Check out this great article in the New York Times on “The Unbearable Heaviness of Clutter”. The article outlines the stress caused by clutter and the damage we are doing to ourselves financially, emotionally and psychologically. I am happy to report that there is good news as well. If decluttering and living more intentionally is a goal for you in the new year, new behaviors and choices can have a significant impact. Take small steps daily to reduce your clutter by identifying your biggest “pain point”. Is it the pile of mail or paperwork you’ve been avoiding? Is it your closet that is disorganized and overflowing with unneeded and unused items? Pick a starting point and attack that project. Taking action, even in the smallest steps, leads to creating effective habits. First process, then progress.
Forget resolutions and instead, focus on new intentions. We all have something we can work on and improve. If organizing and living more intentionally is an intention and goal for you, pick a spot and get started. We all have to start somewhere…so get started!
But it’s a good busy…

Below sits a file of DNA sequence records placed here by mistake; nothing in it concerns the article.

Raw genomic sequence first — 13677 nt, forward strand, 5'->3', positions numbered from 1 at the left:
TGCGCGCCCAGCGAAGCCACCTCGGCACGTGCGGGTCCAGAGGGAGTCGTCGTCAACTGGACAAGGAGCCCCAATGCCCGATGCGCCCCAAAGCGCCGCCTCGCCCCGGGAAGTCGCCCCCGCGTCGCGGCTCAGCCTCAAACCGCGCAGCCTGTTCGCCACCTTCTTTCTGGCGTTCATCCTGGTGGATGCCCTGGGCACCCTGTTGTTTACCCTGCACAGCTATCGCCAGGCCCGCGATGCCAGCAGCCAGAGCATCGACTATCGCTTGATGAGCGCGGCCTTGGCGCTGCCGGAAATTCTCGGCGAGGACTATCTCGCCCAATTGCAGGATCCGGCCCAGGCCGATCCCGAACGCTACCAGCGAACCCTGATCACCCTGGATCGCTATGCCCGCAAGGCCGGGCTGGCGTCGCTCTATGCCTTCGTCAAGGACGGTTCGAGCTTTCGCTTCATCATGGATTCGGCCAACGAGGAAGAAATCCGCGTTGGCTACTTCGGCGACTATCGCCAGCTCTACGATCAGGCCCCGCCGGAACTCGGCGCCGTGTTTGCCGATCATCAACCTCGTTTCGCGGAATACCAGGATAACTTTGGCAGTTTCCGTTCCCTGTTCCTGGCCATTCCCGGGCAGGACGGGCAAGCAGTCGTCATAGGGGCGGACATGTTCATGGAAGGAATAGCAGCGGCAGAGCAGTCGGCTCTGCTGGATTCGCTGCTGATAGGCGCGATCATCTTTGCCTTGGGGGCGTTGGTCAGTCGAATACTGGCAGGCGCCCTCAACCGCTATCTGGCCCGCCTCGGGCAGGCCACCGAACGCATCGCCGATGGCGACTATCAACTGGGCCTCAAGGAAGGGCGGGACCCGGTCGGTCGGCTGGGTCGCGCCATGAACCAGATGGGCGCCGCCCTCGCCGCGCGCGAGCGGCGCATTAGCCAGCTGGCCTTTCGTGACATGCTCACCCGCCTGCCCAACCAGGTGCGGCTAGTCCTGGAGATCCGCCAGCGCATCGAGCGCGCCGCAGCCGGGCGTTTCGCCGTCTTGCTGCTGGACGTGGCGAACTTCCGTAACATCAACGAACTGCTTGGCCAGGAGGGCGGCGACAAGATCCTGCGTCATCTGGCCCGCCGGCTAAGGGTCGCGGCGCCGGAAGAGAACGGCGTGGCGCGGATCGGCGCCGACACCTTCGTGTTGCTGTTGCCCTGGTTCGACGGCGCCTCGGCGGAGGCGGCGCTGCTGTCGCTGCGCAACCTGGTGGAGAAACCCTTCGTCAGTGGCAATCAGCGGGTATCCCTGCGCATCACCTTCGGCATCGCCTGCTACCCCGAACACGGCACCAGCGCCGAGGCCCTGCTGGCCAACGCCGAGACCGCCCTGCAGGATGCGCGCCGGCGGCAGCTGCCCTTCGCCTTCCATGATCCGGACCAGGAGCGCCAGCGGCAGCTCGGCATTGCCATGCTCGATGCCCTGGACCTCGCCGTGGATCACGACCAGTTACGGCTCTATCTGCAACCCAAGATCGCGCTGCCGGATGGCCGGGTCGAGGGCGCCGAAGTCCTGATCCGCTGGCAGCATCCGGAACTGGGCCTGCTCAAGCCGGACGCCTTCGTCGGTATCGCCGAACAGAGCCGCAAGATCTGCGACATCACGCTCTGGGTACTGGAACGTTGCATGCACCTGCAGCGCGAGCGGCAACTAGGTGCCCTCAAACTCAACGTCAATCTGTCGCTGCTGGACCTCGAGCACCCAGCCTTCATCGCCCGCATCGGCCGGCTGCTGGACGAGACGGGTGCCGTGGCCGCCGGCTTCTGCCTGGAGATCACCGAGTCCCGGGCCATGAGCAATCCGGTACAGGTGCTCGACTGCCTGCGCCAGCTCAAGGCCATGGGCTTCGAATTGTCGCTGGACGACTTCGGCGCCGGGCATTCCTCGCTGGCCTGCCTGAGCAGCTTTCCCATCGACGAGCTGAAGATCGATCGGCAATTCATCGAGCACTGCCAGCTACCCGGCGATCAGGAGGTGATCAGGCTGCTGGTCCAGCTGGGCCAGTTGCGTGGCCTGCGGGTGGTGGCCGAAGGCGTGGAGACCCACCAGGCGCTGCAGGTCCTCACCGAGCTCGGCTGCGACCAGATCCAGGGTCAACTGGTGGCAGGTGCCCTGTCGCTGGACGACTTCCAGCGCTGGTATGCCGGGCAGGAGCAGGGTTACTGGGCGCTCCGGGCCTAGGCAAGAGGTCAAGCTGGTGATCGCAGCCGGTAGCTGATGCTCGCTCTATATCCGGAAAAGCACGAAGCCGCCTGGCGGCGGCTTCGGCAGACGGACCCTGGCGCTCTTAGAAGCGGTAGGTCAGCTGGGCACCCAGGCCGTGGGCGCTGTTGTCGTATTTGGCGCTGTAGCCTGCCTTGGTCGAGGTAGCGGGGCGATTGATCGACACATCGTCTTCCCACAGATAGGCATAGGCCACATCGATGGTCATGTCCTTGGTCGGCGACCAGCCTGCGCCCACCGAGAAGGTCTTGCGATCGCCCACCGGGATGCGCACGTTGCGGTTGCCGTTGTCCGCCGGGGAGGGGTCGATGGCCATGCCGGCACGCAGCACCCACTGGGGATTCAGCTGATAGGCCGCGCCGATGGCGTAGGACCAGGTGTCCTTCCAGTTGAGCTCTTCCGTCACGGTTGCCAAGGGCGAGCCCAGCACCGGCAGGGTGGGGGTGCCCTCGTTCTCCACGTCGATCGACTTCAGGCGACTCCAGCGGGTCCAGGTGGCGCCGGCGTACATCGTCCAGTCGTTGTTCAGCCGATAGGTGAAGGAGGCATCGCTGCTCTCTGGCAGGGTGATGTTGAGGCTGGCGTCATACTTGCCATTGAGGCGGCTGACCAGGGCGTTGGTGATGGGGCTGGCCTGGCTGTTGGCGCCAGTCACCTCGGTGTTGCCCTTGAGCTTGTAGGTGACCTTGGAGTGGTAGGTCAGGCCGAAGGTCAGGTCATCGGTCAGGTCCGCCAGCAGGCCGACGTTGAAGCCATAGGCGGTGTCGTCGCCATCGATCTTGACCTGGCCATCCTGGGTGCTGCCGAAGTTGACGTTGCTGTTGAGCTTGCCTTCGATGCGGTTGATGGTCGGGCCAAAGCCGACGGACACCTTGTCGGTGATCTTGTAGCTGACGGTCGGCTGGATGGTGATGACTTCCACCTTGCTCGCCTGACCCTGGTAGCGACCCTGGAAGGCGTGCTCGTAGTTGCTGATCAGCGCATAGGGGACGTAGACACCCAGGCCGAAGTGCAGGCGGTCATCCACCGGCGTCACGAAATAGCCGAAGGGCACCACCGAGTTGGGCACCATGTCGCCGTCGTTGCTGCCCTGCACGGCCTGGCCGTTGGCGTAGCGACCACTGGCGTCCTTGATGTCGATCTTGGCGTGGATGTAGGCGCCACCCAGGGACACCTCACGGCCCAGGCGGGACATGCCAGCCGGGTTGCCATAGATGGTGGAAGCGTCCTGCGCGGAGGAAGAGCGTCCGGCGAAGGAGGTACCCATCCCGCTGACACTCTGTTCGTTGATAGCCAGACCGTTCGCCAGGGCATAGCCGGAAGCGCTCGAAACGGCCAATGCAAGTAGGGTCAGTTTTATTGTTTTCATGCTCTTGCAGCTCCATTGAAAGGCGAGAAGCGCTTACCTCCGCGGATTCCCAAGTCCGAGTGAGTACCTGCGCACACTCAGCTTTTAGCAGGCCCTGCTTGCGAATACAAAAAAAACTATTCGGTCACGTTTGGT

Do you ever run into a friend or acquaintance and when you ask “How are you? How are things going?”, the response is “busy”. Or “good busy”. So, what does this really mean? In our manic society that always seems time deprived, busy has become the new sign of success. If I’m busy, I must be productive. If I say I’m not busy, I’ll appear lazy and unmotivated. But is any of that really accurate? With many of my clients, and myself, we get lazy with our language and “busy” has become a catch-all phrase like “fine” or “good”. With our multiple responsibilities and often hectic lives, this phrase has become a shield and a barrier to deeper connection and an intentional life. As animals, we are hardwired for connection and we are most successful when we are engaged and involved with others – packs, tribes, clans, communities, etc. But the “busy” label keeps others at a distance and keeps us from that connection.